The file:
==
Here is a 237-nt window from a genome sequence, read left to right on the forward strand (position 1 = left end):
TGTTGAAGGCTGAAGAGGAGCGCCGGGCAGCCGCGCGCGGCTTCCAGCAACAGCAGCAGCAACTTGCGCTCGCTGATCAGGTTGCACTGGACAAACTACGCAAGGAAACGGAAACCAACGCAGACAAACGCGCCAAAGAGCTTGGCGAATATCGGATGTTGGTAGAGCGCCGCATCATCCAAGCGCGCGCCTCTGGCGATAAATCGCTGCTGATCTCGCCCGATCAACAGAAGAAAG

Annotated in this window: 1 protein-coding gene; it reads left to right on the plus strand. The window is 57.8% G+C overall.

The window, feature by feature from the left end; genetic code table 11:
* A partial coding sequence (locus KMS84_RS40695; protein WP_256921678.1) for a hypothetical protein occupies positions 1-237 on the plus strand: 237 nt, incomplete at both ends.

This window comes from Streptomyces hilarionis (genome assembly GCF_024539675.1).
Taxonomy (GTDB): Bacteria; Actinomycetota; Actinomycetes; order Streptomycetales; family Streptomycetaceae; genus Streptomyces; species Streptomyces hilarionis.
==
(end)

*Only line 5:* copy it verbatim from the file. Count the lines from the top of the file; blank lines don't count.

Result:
* A partial coding sequence (locus KMS84_RS40695; protein WP_256921678.1) for a hypothetical protein occupies positions 1-237 on the plus strand: 237 nt, incomplete at both ends.